A Kiss Could Be Deadly - A Kiss Could Be Deadly (Cover Artwork)
Staff Review

A Kiss Could Be Deadly

A Kiss Could Be Deadly: A Kiss Could Be Deadly

A Kiss Could Be Deadly (2005)

self-released


3
Everyone remembers their first kiss. I mean, their first real kiss, not when that weird girl with the Coke bottle glasses slipped one by you while you sat on the see-saw. I'm talking about a kiss after you washed that weird girl's saliva off your face, and after you stopped running away from those d...

Everyone remembers their first kiss. I mean, their first real kiss, not when that weird girl with the Coke bottle glasses slipped one by you while you sat on the see-saw. I'm talking about a kiss after you washed that weird girl's saliva off your face, and after you stopped running away from those deadly cooties that kept you hiding from girls for years. Could a kiss ever really have been deadly, anyway? A kiss, maybe not, an overabundance of synthesizer use, now that just could be crazy enough to happen.

The foursome clad all in black known as A Kiss Could Be Deadly use enough synth guitars in their self-titled album to drown a small army. At first listen, they very much sound like a product of the 80's, and all of the unfortunate musical developments that took place during that time period. There's moments where the guitars are free to not wear their synthesized masks, but they're too few and far between to take more than a minor notice of. It comes down to whether or not that's the sort of thing you like in your music; heavy usage has never really done a lot for me. Though, through the time I spent listening to this and not liking the some of the synth effects, I realized something:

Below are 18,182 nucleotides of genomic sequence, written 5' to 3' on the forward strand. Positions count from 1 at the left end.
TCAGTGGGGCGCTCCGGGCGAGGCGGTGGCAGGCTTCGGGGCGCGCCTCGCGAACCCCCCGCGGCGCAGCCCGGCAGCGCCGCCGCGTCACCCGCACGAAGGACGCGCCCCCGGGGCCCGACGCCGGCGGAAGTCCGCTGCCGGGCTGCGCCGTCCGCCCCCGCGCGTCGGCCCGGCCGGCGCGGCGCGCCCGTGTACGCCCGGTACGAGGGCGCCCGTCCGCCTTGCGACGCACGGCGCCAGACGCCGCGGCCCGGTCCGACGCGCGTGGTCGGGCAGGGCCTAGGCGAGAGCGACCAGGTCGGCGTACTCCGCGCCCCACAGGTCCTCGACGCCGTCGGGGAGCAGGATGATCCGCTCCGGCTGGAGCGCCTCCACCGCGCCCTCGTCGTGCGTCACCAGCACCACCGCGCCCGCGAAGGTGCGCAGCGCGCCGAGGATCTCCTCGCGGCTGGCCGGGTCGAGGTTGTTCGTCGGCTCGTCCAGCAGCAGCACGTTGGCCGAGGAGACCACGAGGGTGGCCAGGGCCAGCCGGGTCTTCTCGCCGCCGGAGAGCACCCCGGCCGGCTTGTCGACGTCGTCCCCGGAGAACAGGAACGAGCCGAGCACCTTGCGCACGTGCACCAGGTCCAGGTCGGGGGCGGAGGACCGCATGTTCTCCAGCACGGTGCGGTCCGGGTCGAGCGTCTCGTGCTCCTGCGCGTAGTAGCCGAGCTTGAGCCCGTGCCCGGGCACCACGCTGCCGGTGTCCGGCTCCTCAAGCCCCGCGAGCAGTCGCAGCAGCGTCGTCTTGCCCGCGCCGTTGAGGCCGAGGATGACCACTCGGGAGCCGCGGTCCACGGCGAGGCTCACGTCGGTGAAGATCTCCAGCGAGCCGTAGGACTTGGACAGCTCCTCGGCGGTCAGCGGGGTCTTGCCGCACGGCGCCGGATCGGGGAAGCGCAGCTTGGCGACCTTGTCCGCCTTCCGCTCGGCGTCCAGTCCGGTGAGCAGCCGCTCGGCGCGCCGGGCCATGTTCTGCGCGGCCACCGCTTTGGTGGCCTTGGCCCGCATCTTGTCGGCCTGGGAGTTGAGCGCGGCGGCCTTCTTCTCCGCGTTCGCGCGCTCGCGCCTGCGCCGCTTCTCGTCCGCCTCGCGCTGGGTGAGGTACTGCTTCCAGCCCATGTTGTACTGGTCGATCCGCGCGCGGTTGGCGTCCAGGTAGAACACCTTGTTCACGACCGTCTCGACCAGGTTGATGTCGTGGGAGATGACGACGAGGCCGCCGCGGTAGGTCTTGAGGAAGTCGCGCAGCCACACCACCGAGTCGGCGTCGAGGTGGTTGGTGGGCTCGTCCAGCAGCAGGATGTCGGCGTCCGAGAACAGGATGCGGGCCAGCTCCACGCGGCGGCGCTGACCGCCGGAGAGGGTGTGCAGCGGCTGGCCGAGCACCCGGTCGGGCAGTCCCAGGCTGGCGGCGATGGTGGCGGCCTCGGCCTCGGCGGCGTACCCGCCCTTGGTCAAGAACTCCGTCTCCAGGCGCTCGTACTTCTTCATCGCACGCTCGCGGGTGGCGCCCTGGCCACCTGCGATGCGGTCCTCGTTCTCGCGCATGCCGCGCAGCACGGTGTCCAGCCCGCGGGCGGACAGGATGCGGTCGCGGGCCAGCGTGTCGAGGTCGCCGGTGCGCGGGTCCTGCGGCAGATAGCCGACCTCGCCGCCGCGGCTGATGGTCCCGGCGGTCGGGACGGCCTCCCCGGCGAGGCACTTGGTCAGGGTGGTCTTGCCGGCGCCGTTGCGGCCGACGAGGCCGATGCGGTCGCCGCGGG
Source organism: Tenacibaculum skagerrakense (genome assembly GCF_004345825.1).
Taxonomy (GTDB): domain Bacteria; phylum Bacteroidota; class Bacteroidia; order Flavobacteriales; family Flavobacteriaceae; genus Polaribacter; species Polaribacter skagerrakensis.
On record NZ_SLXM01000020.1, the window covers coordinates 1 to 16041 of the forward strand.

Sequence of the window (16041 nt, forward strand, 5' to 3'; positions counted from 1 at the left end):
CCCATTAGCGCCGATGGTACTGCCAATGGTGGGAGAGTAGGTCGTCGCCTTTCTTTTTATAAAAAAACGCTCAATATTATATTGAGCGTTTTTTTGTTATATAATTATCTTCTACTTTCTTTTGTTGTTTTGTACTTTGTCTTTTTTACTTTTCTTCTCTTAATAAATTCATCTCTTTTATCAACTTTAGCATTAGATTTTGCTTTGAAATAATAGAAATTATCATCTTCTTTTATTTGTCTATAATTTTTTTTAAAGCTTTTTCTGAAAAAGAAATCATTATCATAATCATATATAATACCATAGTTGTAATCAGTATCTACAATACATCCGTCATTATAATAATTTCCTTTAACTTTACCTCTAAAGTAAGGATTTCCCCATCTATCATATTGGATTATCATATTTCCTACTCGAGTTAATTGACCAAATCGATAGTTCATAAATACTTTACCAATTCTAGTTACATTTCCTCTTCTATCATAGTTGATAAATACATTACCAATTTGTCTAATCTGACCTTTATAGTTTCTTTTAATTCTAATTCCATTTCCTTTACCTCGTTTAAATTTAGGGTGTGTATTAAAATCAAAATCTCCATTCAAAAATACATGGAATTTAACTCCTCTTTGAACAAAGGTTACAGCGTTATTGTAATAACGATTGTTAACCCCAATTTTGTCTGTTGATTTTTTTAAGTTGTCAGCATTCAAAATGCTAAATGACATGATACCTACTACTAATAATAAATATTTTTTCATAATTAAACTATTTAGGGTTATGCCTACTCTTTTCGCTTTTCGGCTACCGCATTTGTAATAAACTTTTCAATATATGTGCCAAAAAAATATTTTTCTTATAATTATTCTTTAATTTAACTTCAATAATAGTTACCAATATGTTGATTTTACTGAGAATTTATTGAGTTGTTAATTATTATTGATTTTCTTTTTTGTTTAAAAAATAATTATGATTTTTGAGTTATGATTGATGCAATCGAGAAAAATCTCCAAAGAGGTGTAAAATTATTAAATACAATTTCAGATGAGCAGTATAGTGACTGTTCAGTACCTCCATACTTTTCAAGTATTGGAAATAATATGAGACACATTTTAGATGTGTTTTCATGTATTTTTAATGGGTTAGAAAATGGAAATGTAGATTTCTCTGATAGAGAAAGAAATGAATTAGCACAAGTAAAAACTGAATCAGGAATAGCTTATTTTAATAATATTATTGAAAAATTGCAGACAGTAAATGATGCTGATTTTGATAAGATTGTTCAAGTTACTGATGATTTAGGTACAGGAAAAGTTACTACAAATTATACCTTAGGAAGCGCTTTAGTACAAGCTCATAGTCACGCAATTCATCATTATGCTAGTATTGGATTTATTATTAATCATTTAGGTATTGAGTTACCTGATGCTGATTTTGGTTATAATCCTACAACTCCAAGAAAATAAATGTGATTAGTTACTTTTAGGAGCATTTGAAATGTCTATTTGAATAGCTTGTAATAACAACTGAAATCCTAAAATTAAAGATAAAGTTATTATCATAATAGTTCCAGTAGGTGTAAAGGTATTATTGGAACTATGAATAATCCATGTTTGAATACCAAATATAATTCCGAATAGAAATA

The singer has a really, really solid voice.

Through all the crackling, A Kiss Could Be Deadly's female vocalist has a very powerful voice that rises over everything in the background. "The First And The Last Time" exhibits a very bouncy and danceable groove, while the vocals remain far above all the ups and downs of the backing instruments. These are the first moments on the album where the synth accents everything well, rather than repels it. The five-piece really shows they can gel on this track, and that continues into "I'll Be Your Anti-Hero, Baby" where the distorted guitars start and stop until providing a powerful undercurrent for the vocals in the chorus.

This disc really grew on me with each passing listen, even while I kept it on repeat while writing this review. This isn't quite as original as it's being billed as, but the latter half of this EP provides a lot of fun, danceable moments, and their singer has the perfect voice for it all. Powerful and present, but not overbearing, as song and album ends with a repetition of "because the hero never dies."

For fans of Alkaline Trio, there's a dancy cover of Good Mourning's "All On Black," and while that was never one of my favorite tracks, the band is able to turn out a decent rendition of it, with some moments seemingly straight out of the Cure's Disintegration. If you give this EP a chance to grow on you, it most certainly will. This album is not the kiss of death, but instead signs of better things to come from a band who manages to impress, synthesizer and all.